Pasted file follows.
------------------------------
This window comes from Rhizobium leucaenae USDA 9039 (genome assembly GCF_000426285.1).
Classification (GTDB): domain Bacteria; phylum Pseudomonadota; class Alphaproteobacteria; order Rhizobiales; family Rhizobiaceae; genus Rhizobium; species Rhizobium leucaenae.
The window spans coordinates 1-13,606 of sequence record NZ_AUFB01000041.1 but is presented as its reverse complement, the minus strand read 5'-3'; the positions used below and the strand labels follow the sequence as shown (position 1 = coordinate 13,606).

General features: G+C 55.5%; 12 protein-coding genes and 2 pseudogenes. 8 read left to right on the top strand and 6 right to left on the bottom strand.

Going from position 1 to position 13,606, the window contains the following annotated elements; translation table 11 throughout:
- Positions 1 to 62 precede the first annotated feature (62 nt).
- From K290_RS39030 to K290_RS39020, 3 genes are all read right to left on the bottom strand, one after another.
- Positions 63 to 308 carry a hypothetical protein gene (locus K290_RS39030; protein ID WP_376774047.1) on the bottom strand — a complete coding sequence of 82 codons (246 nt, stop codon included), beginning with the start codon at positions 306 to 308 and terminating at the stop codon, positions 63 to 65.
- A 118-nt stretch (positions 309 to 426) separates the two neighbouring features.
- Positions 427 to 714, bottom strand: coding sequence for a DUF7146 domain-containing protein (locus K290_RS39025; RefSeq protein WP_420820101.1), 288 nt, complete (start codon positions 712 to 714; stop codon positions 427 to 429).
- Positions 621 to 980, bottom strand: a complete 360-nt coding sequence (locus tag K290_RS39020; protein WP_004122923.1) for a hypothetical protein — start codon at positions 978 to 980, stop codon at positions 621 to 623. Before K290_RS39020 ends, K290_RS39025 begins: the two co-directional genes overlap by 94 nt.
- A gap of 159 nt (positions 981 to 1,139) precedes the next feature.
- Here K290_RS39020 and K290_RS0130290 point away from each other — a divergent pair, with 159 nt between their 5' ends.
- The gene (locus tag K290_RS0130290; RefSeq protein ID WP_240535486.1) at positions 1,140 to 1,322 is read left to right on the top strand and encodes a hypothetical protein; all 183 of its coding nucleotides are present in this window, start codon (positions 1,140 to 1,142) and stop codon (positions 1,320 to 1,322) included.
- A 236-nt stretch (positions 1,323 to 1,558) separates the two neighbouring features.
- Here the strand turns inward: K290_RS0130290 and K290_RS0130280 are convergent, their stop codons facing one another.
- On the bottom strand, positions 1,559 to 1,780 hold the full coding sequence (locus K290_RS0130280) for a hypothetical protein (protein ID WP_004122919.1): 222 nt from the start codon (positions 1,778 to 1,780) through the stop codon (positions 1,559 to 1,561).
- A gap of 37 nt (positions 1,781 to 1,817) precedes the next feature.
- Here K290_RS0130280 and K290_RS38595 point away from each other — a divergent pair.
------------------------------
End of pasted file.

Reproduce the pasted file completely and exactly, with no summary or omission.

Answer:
This window comes from Rhizobium leucaenae USDA 9039 (genome assembly GCF_000426285.1).
Classification (GTDB): domain Bacteria; phylum Pseudomonadota; class Alphaproteobacteria; order Rhizobiales; family Rhizobiaceae; genus Rhizobium; species Rhizobium leucaenae.
The window spans coordinates 1-13,606 of sequence record NZ_AUFB01000041.1 but is presented as its reverse complement, the minus strand read 5'-3'; the positions used below and the strand labels follow the sequence as shown (position 1 = coordinate 13,606).

General features: G+C 55.5%; 12 protein-coding genes and 2 pseudogenes. 8 read left to right on the top strand and 6 right to left on the bottom strand.

Going from position 1 to position 13,606, the window contains the following annotated elements; translation table 11 throughout:
- Positions 1 to 62 precede the first annotated feature (62 nt).
- From K290_RS39030 to K290_RS39020, 3 genes are all read right to left on the bottom strand, one after another.
- Positions 63 to 308 carry a hypothetical protein gene (locus K290_RS39030; protein ID WP_376774047.1) on the bottom strand — a complete coding sequence of 82 codons (246 nt, stop codon included), beginning with the start codon at positions 306 to 308 and terminating at the stop codon, positions 63 to 65.
- A 118-nt stretch (positions 309 to 426) separates the two neighbouring features.
- Positions 427 to 714, bottom strand: coding sequence for a DUF7146 domain-containing protein (locus K290_RS39025; RefSeq protein WP_420820101.1), 288 nt, complete (start codon positions 712 to 714; stop codon positions 427 to 429).
- Positions 621 to 980, bottom strand: a complete 360-nt coding sequence (locus tag K290_RS39020; protein WP_004122923.1) for a hypothetical protein — start codon at positions 978 to 980, stop codon at positions 621 to 623. Before K290_RS39020 ends, K290_RS39025 begins: the two co-directional genes overlap by 94 nt.
- A gap of 159 nt (positions 981 to 1,139) precedes the next feature.
- Here K290_RS39020 and K290_RS0130290 point away from each other — a divergent pair, with 159 nt between their 5' ends.
- The gene (locus tag K290_RS0130290; RefSeq protein ID WP_240535486.1) at positions 1,140 to 1,322 is read left to right on the top strand and encodes a hypothetical protein; all 183 of its coding nucleotides are present in this window, start codon (positions 1,140 to 1,142) and stop codon (positions 1,320 to 1,322) included.
- A 236-nt stretch (positions 1,323 to 1,558) separates the two neighbouring features.
- Here the strand turns inward: K290_RS0130290 and K290_RS0130280 are convergent, their stop codons facing one another.
- On the bottom strand, positions 1,559 to 1,780 hold the full coding sequence (locus K290_RS0130280) for a hypothetical protein (protein ID WP_004122919.1): 222 nt from the start codon (positions 1,778 to 1,780) through the stop codon (positions 1,559 to 1,561).
- A gap of 37 nt (positions 1,781 to 1,817) precedes the next feature.
- Here K290_RS0130280 and K290_RS38595 point away from each other — a divergent pair.